You had a good night’s sleep and nothing out of the ordinary happened the night before, but somehow you woke up with a red-eye. It may be watery, itchy or it may have some kind of discharge. Your eye may have been shut and you had to pry it open, one eye or both eyes may be affected or it could be painful or sensitive to light or it may feel like something is in your eye. Does this scenario sound familiar?
Possible Causes of Red Eyes: You then start to ponder how something like this could suddenly have happened when your eyes felt absolutely fine the night before. Did something get inside your eye? Is it contact lens related? Were you around anyone with “pink eye?” Were you sick recently with a sore throat or an upper respiratory infection and it has now spread to your eyes? Do you have some kind of auto-immune disorder which could be affecting your eyes? Did you scratch your eye? Do you get allergies and your eyes are now affected? Do you have dry eyes? It could possibly be any of the above!
The question is, what is your next step and what do you do about it? You are most likely to wash your eyes, and perhaps apply some artificial tears and then wait to see what happens. If your eye does not feel any better or if it starts to get worse you probably would quickly run over to CVS or Rite Aid and buy some kind of over the counter eye drops. What eye drops do you buy?
Red Eyes Can Be Caused By:
Infection – bacteria and viruses.
Non infection – allergies, dry eyes, scratched cornea, foreign body etc.
Improper use of contact lenses and contact lens solutions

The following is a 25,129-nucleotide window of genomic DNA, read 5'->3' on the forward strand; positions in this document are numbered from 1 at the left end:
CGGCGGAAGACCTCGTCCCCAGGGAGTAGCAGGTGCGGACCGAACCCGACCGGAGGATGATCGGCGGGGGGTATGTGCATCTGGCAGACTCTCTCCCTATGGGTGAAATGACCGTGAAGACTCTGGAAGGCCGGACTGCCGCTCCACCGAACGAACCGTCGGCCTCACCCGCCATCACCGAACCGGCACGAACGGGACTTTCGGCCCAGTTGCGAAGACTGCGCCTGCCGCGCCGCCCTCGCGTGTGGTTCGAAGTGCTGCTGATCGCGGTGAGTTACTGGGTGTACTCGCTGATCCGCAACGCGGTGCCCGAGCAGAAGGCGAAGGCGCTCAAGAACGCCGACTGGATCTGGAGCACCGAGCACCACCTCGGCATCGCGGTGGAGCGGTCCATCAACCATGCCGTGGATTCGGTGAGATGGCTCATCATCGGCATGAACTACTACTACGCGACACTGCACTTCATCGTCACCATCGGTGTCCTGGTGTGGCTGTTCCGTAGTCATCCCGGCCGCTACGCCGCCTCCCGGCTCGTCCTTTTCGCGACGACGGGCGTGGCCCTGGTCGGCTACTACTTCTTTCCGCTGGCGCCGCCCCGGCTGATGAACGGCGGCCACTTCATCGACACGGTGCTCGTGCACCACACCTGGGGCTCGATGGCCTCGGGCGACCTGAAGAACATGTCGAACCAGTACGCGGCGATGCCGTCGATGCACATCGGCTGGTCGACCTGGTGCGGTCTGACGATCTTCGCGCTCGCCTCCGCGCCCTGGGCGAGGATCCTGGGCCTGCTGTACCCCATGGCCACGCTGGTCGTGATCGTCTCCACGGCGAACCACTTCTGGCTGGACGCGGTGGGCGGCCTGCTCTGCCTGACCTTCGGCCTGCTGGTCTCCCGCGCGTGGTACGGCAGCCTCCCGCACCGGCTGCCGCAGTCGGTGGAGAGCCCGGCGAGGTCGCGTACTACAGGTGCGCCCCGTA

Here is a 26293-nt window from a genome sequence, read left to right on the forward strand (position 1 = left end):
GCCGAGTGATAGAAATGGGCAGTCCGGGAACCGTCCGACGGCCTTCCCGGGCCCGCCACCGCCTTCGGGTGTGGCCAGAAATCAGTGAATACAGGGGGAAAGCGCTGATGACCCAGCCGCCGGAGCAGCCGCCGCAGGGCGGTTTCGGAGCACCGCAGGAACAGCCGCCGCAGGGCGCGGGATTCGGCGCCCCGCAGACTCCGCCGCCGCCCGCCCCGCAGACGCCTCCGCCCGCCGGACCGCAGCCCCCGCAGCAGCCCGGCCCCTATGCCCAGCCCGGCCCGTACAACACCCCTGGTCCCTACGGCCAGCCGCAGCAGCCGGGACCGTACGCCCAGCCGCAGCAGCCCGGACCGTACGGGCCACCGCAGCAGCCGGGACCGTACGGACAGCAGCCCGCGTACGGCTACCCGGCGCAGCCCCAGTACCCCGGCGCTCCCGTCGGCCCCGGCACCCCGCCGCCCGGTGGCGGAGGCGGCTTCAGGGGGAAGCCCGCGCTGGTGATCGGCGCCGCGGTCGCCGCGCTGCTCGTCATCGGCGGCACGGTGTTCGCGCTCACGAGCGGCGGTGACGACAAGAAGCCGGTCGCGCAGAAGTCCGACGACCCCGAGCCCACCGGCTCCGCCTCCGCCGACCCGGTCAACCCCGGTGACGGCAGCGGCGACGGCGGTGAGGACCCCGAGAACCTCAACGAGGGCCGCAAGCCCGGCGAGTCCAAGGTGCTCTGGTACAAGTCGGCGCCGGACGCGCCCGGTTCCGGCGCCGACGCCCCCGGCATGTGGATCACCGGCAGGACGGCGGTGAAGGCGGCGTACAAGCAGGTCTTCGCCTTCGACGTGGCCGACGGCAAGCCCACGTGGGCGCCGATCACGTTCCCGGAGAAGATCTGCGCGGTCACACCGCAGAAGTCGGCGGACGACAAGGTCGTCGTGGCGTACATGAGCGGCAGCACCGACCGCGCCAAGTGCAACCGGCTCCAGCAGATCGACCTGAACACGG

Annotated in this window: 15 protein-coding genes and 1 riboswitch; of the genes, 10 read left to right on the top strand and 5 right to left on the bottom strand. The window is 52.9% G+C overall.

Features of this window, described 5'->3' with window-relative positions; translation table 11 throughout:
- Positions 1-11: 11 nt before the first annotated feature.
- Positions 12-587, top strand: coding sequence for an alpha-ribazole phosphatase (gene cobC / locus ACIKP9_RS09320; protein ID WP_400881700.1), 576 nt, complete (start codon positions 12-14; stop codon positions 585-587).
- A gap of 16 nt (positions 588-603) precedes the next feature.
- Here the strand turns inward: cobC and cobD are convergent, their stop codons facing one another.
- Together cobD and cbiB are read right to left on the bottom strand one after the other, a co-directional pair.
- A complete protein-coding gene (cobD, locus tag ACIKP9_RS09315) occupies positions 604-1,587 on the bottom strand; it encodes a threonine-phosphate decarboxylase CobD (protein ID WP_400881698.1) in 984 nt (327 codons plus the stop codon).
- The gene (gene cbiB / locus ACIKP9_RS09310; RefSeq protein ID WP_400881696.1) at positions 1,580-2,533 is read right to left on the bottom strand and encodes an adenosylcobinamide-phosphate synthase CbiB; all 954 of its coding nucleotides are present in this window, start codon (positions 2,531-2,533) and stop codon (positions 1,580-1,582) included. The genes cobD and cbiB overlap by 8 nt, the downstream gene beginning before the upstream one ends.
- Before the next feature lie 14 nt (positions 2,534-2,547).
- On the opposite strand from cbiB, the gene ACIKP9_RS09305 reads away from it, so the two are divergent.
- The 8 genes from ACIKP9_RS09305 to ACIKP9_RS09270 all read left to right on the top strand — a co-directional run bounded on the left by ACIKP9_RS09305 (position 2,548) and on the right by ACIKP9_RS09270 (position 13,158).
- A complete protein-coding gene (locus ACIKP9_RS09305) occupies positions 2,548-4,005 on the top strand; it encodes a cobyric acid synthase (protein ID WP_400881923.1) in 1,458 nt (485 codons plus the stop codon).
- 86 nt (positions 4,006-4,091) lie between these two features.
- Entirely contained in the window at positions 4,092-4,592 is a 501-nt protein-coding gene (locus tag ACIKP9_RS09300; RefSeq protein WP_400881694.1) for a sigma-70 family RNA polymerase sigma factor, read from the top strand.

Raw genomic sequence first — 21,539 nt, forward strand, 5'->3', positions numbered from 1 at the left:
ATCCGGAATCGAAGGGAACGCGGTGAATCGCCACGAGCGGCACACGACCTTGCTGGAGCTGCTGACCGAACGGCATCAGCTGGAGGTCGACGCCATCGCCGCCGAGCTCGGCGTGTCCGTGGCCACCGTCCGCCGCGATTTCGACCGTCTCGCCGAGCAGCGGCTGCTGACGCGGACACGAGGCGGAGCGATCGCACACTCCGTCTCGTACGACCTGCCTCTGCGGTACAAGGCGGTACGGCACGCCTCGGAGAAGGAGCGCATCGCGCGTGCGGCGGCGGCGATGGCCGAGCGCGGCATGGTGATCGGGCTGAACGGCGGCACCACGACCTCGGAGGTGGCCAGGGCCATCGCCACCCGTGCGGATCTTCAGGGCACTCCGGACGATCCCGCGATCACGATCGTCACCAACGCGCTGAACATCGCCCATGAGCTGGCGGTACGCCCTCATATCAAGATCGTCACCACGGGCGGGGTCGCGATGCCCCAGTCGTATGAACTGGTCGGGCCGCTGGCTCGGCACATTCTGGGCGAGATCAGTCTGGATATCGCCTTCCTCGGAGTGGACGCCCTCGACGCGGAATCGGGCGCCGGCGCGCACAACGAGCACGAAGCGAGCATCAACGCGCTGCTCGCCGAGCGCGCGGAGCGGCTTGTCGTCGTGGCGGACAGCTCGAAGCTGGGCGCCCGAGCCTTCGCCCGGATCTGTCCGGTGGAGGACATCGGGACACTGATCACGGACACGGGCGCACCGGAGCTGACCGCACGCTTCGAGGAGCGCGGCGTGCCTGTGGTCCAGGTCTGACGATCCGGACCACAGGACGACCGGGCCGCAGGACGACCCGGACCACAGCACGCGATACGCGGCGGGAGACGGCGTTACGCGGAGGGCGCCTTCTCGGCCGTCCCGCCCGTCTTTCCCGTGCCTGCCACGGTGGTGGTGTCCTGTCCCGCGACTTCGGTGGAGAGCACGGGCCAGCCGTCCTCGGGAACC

What Drops To Buy? Do you buy allergy drops, artificial tears for dry eyes or drops to take the “red” out of your eye? It really depends on what the cause of the red-eye is, doesn’t it? If the cause is non-infection and your eyes are really itchy and both your eyes are affected, allergy drops and artificial tears may help. If the cause is infection, contact lens associated, scratched cornea or inflammation, you would need to see your eye doctor to get the diagnosis and the correct type of drops and treatment. Most patients see their eye doctors for a red-eye after they have tried some kind of over the counter eye drop unsuccessfully.
What about the drops that take the “red” out of your eye? How do those drops work? They work by constricting the blood vessels in the eye. Once constricted, the eye now appears “less red.” Is the drop solving the cause of the red-eye or is it simply making the eye look better by “hiding” the red eye? Furthermore, with constricted blood vessels, the eye now receives less blood flow and nutrition. The package insert will state not to overuse these drops because it can cause a condition called rebound hyperaemia – the eye becomes more red once the drops are stopped. If the red-eye is not due to a serious problem, this drop may work fine as a quick fix but it should not be overused
more than 3 days. If the red-eye persists, there is discharge, pain or your vision is affected, you would be wise to see your eye doctor (optometrist or ophthalmologist) right away.
As the case may be, it would be plausible and wise to see your eye doctor from the very onset of your red-eye. Your eye doctor is second to none and is well-trained and experienced to diagnose and treat your red-eye and to provide the best treatment plan. Otherwise, any other way, makes you guess what drops to choose. Our eyes are our most important of our senses. They are the window to our world and they certainly deserve the best treatment.